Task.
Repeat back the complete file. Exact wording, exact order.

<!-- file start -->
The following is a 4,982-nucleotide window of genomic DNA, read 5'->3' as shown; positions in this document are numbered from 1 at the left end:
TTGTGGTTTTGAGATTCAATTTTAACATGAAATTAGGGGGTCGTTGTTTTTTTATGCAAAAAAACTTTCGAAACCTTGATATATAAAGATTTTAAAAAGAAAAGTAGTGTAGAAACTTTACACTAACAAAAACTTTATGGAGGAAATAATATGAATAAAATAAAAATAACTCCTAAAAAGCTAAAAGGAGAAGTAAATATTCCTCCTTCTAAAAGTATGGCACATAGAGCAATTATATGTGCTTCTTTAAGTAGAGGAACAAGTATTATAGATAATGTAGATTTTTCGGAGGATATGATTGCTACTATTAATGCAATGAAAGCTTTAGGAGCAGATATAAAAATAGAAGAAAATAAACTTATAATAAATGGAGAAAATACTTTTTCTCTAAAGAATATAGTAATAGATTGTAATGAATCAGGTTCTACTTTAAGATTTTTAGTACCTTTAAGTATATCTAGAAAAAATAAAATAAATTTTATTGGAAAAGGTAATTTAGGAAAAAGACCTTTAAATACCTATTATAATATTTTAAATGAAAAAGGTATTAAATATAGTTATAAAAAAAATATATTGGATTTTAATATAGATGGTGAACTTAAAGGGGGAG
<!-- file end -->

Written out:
The following is a 4,982-nucleotide window of genomic DNA, read 5'->3' as shown; positions in this document are numbered from 1 at the left end:
TTGTGGTTTTGAGATTCAATTTTAACATGAAATTAGGGGGTCGTTGTTTTTTTATGCAAAAAAACTTTCGAAACCTTGATATATAAAGATTTTAAAAAGAAAAGTAGTGTAGAAACTTTACACTAACAAAAACTTTATGGAGGAAATAATATGAATAAAATAAAAATAACTCCTAAAAAGCTAAAAGGAGAAGTAAATATTCCTCCTTCTAAAAGTATGGCACATAGAGCAATTATATGTGCTTCTTTAAGTAGAGGAACAAGTATTATAGATAATGTAGATTTTTCGGAGGATATGATTGCTACTATTAATGCAATGAAAGCTTTAGGAGCAGATATAAAAATAGAAGAAAATAAACTTATAATAAATGGAGAAAATACTTTTTCTCTAAAGAATATAGTAATAGATTGTAATGAATCAGGTTCTACTTTAAGATTTTTAGTACCTTTAAGTATATCTAGAAAAAATAAAATAAATTTTATTGGAAAAGGTAATTTAGGAAAAAGACCTTTAAATACCTATTATAATATTTTAAATGAAAAAGGTATTAAATATAGTTATAAAAAAAATATATTGGATTTTAATATAGATGGTGAACTTAAAGGGGGAG